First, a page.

28 October this year was the 100th anniversary of the 1st anti-conscription referendum during WW1. One of the activities organised by the Brunswick-Coburg Anti-Conscription Commemoration Committee was a workshop to create a new song about peace, then two weeks later attend a workshop to learn it.
The song is inspired by the campaign in Brunswick and Coburg which voted down conscription during WW1; and the gaoling of leaders like Adela Pankhurst. This is in commemoration of when prominent suffragette Adela Pankhurst was jailed in Pentridge Prison for her anti-war and anti-conscription activities and a women’s choir sang outside the prison while Adela was stuck in her prison cell.
[By Susan Price] Out door-knocking for Sue Bolton in Moreland during the local council elections, we came across a dilapidated block of flats in an otherwise gentrified part of Brunswick. One of the last doors in the block was answered by an elderly man still in his pyjamas, breathless and clearly in distress. All he could manage to say was, “Can you please call someone?” I took one look at him and said, “Are you ill? Would you like us to call an ambulance?” He nodded. Continue reading →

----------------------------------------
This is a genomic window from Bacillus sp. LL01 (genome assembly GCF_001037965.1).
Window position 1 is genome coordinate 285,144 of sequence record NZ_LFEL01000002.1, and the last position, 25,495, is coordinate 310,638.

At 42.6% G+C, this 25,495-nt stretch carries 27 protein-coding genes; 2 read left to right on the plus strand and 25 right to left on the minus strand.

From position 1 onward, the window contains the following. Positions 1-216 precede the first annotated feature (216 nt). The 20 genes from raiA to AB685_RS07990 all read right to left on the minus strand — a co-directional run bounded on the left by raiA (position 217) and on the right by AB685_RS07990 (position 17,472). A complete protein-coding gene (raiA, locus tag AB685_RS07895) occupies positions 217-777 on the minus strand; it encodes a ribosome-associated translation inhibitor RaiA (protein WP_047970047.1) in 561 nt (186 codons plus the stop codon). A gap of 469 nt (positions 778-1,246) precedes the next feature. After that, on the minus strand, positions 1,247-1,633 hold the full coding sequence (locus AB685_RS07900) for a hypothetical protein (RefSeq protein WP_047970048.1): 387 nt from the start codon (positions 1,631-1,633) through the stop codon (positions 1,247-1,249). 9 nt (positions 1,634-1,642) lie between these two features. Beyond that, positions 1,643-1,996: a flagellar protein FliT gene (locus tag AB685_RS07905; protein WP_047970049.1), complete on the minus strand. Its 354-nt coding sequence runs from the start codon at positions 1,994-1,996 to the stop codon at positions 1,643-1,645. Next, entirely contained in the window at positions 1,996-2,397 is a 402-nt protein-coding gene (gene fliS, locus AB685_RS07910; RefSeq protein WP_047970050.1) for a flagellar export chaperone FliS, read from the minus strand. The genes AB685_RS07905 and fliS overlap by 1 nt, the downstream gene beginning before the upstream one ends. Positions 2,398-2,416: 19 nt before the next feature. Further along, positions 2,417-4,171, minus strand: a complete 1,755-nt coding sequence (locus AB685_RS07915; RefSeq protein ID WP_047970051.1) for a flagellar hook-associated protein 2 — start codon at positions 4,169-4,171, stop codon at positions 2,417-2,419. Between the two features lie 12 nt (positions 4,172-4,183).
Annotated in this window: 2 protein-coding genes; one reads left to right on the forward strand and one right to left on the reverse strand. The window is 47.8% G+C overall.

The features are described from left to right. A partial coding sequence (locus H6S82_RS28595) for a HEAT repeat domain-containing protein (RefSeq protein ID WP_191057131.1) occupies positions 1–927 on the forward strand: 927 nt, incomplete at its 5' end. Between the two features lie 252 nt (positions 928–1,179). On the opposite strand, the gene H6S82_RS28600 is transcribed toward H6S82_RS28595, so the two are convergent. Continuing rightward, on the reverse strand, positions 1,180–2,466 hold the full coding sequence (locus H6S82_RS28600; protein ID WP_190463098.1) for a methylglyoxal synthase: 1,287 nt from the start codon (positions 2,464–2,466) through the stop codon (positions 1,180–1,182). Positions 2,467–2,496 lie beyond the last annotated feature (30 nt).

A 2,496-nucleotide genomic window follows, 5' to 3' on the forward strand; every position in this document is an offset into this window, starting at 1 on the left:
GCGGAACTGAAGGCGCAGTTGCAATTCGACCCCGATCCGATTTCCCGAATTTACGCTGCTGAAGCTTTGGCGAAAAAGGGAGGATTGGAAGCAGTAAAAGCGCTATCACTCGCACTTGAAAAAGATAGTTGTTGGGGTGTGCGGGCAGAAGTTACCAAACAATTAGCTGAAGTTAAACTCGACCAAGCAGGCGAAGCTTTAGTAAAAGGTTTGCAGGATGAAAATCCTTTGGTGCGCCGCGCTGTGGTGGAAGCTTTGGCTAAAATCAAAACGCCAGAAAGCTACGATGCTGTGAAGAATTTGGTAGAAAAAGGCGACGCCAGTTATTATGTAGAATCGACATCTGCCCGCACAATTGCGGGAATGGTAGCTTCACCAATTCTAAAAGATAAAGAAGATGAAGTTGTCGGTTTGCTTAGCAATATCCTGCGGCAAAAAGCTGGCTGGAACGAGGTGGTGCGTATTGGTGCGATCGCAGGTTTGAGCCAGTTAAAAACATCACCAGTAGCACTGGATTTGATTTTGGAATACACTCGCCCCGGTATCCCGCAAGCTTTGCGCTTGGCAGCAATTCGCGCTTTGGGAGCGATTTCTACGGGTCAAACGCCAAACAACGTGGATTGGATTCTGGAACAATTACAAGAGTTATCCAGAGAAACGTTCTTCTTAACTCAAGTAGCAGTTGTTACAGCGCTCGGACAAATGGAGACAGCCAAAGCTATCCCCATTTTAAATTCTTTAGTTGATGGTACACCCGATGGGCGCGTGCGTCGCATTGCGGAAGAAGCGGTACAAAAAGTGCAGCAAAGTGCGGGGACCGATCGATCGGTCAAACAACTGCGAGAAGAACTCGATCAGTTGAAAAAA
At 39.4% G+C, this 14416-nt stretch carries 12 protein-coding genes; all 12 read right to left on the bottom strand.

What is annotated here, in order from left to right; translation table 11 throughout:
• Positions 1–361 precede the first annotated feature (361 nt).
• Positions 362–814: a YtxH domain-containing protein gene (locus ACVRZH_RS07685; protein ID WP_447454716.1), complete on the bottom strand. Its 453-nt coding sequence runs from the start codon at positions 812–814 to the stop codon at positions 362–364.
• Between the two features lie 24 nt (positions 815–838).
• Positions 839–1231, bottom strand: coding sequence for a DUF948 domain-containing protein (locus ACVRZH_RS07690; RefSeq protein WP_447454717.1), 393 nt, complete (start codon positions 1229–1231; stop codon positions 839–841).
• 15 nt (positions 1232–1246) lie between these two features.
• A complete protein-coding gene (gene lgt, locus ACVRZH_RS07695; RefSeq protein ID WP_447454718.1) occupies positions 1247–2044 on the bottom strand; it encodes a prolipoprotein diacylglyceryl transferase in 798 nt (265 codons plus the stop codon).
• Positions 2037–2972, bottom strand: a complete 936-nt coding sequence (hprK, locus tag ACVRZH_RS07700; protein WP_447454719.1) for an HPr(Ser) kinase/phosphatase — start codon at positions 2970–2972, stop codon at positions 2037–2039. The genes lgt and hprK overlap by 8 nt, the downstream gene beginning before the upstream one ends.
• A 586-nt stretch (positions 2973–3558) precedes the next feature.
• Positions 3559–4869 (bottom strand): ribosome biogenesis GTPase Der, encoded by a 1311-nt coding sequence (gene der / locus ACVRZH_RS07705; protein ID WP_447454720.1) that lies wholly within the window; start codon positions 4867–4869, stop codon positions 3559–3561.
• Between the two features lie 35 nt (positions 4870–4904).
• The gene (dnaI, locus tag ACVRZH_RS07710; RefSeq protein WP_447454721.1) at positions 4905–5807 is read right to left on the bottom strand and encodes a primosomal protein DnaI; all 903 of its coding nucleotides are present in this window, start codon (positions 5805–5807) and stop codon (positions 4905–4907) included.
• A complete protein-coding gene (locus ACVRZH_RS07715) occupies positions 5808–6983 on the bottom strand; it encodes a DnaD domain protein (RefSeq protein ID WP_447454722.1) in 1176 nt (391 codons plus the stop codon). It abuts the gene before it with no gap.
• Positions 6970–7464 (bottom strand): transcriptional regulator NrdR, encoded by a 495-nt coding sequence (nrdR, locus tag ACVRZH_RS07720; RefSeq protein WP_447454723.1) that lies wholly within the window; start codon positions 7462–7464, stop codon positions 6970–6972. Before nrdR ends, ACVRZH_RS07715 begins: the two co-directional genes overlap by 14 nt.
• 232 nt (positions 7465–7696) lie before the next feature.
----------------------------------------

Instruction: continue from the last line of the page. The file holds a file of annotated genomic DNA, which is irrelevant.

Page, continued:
[By Sue Bolton] Issues that were discussed at the August 10 meeting of the Moreland Council included:
Development in Moreland – A report was presented which showed that a record number of planning permit applications were received and determined in the 2015-2016 financial year. Over the past 5 years planning permit application numbers have increased by 31%. There has also been an increase in enforcement cases against builders for breaches of permits, but there is still a big backlog. Continue reading →
Most people who catch trains at the Anstey Station would have no idea who the station was named after because there’s no plaque. The station is named after Frank Anstey. Frank was a key figure in the anti-conscription and anti-war campaign during WW1. Frank was both a member of the ALP and the Victorian Socialist Party and he was a member of parliament at the time. Frank played a key role in persuading the senate to block conscription, forcing Billie Hughes to hold a referendum. Frank was an interesting character and his political principle was extremely important. Australia was the only country to hold any sort of vote on the war. There’s lots more to know about Frank Anstey so come along to this event being hosed by the Brunswick-Coburg Anti-Conscription Commemoration Committee if you are free on the 22nd of August at St Ambrose Hall.